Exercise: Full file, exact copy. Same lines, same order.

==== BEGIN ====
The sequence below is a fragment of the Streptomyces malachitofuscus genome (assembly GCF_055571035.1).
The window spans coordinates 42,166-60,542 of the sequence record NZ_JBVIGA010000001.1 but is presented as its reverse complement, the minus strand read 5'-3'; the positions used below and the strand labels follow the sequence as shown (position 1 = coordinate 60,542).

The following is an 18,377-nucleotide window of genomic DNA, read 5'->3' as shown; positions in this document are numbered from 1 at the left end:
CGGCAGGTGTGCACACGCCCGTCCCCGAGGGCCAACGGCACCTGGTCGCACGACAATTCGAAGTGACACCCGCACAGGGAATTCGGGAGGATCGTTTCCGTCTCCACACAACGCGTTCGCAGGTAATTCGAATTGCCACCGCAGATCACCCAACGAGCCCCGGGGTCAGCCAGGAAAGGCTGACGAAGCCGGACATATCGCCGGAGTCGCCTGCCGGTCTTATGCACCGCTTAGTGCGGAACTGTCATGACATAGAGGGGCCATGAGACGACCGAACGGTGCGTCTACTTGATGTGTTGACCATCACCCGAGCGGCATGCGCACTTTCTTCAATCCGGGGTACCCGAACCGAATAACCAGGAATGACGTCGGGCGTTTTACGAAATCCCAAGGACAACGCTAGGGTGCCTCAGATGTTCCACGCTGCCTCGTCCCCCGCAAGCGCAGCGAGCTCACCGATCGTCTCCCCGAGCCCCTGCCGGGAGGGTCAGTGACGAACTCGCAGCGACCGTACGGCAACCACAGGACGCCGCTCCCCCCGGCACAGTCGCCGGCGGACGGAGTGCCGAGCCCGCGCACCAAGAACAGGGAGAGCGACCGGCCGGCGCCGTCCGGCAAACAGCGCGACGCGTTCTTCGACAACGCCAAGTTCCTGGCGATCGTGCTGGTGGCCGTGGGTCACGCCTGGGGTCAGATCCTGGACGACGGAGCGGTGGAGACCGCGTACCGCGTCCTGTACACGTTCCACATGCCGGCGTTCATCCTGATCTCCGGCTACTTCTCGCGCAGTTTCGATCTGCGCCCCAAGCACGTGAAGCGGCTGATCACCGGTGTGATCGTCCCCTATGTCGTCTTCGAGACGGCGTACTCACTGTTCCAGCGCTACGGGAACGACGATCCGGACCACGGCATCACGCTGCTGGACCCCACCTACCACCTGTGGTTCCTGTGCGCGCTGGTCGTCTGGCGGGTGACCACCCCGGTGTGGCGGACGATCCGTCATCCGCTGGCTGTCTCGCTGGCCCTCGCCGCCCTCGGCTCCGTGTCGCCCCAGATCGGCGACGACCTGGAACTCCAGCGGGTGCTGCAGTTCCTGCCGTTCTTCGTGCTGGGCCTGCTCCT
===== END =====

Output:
The sequence below is a fragment of the Streptomyces malachitofuscus genome (assembly GCF_055571035.1).
The window spans coordinates 42,166-60,542 of the sequence record NZ_JBVIGA010000001.1 but is presented as its reverse complement, the minus strand read 5'-3'; the positions used below and the strand labels follow the sequence as shown (position 1 = coordinate 60,542).

The following is an 18,377-nucleotide window of genomic DNA, read 5'->3' as shown; positions in this document are numbered from 1 at the left end:
CGGCAGGTGTGCACACGCCCGTCCCCGAGGGCCAACGGCACCTGGTCGCACGACAATTCGAAGTGACACCCGCACAGGGAATTCGGGAGGATCGTTTCCGTCTCCACACAACGCGTTCGCAGGTAATTCGAATTGCCACCGCAGATCACCCAACGAGCCCCGGGGTCAGCCAGGAAAGGCTGACGAAGCCGGACATATCGCCGGAGTCGCCTGCCGGTCTTATGCACCGCTTAGTGCGGAACTGTCATGACATAGAGGGGCCATGAGACGACCGAACGGTGCGTCTACTTGATGTGTTGACCATCACCCGAGCGGCATGCGCACTTTCTTCAATCCGGGGTACCCGAACCGAATAACCAGGAATGACGTCGGGCGTTTTACGAAATCCCAAGGACAACGCTAGGGTGCCTCAGATGTTCCACGCTGCCTCGTCCCCCGCAAGCGCAGCGAGCTCACCGATCGTCTCCCCGAGCCCCTGCCGGGAGGGTCAGTGACGAACTCGCAGCGACCGTACGGCAACCACAGGACGCCGCTCCCCCCGGCACAGTCGCCGGCGGACGGAGTGCCGAGCCCGCGCACCAAGAACAGGGAGAGCGACCGGCCGGCGCCGTCCGGCAAACAGCGCGACGCGTTCTTCGACAACGCCAAGTTCCTGGCGATCGTGCTGGTGGCCGTGGGTCACGCCTGGGGTCAGATCCTGGACGACGGAGCGGTGGAGACCGCGTACCGCGTCCTGTACACGTTCCACATGCCGGCGTTCATCCTGATCTCCGGCTACTTCTCGCGCAGTTTCGATCTGCGCCCCAAGCACGTGAAGCGGCTGATCACCGGTGTGATCGTCCCCTATGTCGTCTTCGAGACGGCGTACTCACTGTTCCAGCGCTACGGGAACGACGATCCGGACCACGGCATCACGCTGCTGGACCCCACCTACCACCTGTGGTTCCTGTGCGCGCTGGTCGTCTGGCGGGTGACCACCCCGGTGTGGCGGACGATCCGTCATCCGCTGGCTGTCTCGCTGGCCCTCGCCGCCCTCGGCTCCGTGTCGCCCCAGATCGGCGACGACCTGGAACTCCAGCGGGTGCTGCAGTTCCTGCCGTTCTTCGTGCTGGGCCTGCTCCT